Edited by Jiaxiang Hu, Matthias Vanhullebusch and Andrew Harding
May 2016, Brill, 526 pp.
Description: The financial markets of Hong Kong and Singapore are leading examples in Asian financial development and regulation. Shanghai, which is developing its Free Trade Pilot Zone, is equally aiming to incorporate a sophisticated service market in order to upgrade, reform and reinvigorate the current economic model of development in China in the aftermath of the global financial and economic crisis. Streamlining administrative regulation is a precondition for its financial market to find root and play a central role in Asia and beyond. Finance, Rule of Law and Development in Asia offers a contextualized approach to the economic and political realities within Asian financial markets, especially in these three different jurisdictions. The volume adopts a comparative and precise account on the prospects and challenges in further developing these financial centres.
"Hong Kong: Evolution and Future as a Leading International Financial Centre"
Abstract: By the beginning of the 21st century, Hong Kong had emerged as one of the world’s leading international financial centres, along with London, New York and Singapore. Its emergence as a major international financial centre is however relatively recent, dating only to the late 1980s. This chapter first considers Hong Kong’s evolution as an international financial centre from the 1800s to the global financial crisis of 2008. It then discusses Hong Kong’s regulatory system and structure before turning to changes to that regulatory system as a result of the global financial crisis. The chapter concludes with a discussion of current and future challenges for Hong Kong’s continuing role as a major international financial centre.
"Level Playing Field as an Institutional Challenge to China as a Socialist Market Economy"
Abstract: A new round of reform has been carried out since the Communist Party of China adopted its decision to promote comprehensive reforms for the country’s future development in 2013. However, there are daunting challenges ahead of the reform. In addition to the current economic downturn the ideological and political struggle in the course of further marketization and rule of law development may continue to subject the new campaign to a great deal of uncertainties. Given the imminent threat of the social, financial and ecological crises the party state is facing a dilemma to maintain its political legitimacy or make historical breakthroughs.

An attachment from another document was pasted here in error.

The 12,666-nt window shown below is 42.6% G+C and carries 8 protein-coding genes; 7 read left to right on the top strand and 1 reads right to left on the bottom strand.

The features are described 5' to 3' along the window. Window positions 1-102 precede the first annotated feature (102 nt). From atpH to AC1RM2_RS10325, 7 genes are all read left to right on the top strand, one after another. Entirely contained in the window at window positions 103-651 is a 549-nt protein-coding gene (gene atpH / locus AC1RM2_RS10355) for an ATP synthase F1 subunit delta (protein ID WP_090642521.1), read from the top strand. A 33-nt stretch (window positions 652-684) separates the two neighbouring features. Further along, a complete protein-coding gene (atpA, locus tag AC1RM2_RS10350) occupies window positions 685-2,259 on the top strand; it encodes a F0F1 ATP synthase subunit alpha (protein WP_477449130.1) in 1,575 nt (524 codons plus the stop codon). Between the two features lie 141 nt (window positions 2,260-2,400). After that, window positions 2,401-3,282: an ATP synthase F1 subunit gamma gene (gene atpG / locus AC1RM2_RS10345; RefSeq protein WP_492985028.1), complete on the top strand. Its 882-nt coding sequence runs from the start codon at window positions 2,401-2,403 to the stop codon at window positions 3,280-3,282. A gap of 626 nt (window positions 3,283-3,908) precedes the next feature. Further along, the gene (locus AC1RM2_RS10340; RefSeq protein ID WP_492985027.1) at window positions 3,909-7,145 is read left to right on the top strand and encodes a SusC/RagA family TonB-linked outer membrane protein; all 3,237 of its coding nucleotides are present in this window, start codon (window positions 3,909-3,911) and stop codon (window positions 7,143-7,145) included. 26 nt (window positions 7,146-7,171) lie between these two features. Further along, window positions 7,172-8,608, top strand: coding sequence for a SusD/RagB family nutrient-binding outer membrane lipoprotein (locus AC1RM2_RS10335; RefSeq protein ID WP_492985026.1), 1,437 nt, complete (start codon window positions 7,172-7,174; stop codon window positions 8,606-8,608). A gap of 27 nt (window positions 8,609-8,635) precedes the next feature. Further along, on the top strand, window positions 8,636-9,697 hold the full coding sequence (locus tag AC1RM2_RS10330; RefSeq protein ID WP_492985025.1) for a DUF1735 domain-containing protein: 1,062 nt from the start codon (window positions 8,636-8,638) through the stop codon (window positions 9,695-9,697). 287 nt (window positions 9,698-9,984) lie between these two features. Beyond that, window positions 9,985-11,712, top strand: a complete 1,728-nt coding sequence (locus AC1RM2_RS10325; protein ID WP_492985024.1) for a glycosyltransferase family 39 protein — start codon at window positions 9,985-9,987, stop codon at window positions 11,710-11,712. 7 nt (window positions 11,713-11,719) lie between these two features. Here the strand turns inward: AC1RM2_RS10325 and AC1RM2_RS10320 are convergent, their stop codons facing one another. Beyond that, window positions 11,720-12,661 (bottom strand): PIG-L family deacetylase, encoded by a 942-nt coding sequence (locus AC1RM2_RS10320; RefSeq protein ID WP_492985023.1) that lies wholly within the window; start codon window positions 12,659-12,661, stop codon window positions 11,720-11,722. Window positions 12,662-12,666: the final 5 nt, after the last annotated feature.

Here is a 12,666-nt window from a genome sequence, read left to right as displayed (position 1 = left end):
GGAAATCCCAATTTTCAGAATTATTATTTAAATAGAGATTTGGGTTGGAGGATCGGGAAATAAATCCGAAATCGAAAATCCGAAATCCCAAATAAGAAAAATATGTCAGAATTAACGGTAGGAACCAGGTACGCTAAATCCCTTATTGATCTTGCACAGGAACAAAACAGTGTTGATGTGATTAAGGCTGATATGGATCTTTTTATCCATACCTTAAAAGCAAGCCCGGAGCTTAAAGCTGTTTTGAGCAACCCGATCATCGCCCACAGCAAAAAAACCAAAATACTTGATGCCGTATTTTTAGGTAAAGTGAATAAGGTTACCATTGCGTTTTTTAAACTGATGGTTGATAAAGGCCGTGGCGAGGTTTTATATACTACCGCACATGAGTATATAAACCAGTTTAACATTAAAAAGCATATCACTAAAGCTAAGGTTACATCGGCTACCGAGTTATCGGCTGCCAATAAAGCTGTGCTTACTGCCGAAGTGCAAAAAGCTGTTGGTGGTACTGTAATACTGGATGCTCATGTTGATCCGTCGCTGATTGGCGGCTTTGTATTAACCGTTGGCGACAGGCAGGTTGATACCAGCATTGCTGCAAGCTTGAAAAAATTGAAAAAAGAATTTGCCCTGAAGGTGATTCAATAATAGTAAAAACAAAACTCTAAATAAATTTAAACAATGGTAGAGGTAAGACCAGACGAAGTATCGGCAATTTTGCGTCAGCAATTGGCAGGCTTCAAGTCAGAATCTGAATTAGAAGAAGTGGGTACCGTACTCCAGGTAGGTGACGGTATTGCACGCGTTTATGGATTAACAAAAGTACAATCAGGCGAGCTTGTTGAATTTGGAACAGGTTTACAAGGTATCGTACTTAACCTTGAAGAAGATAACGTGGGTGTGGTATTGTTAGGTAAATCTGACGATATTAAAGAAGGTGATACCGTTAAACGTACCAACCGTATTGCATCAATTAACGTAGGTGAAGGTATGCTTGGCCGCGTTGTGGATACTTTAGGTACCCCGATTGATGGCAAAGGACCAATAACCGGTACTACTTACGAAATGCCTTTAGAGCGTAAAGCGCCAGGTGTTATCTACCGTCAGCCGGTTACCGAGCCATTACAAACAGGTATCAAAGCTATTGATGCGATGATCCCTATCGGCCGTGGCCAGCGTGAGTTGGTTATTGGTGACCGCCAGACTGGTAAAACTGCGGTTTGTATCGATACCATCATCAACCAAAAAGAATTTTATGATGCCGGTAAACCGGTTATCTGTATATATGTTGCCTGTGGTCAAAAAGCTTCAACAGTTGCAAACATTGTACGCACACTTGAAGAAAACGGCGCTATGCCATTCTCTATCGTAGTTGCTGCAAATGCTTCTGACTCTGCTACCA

"Role of the Criminal Law in Maintaining Hong Kong as an International Financial Centre"
Abstract: While criminal law is an essential part of the legal environment used to maintain Hong Kong’s status as an international financial centre (IFC), its role is limited. Criminal law and processes are reserved for serious cases that involve the protection of property rights, economic interests, or the integrity of the financial system. Deterrent and remedial civil processes are increasingly being used as a more effective way to enforce law designed to maintain Hong Kong’s IFC status.
"Anti-corruption Law and Enforcement in Hong Kong: Keeping it clean"
Abstract: This paper will examine Hong Kong’s anti-corruption laws and their enforcement by the ICAC, Hong Kong’s dedicated anti-corruption law enforcement agency. The key offences and investigative powers which have enabled the ICAC to successfully prosecute and prevent public and private sector corruption in Hong Kong for 40 years will be outlined and critically assessed. Various lessons learned over the course of the ICAC’s forty years of operation will be reviewed, and some of the challenges confronting the ICAC as it enters its fifth decade of operations will be explored, including legitimacy issues and public trust issues.
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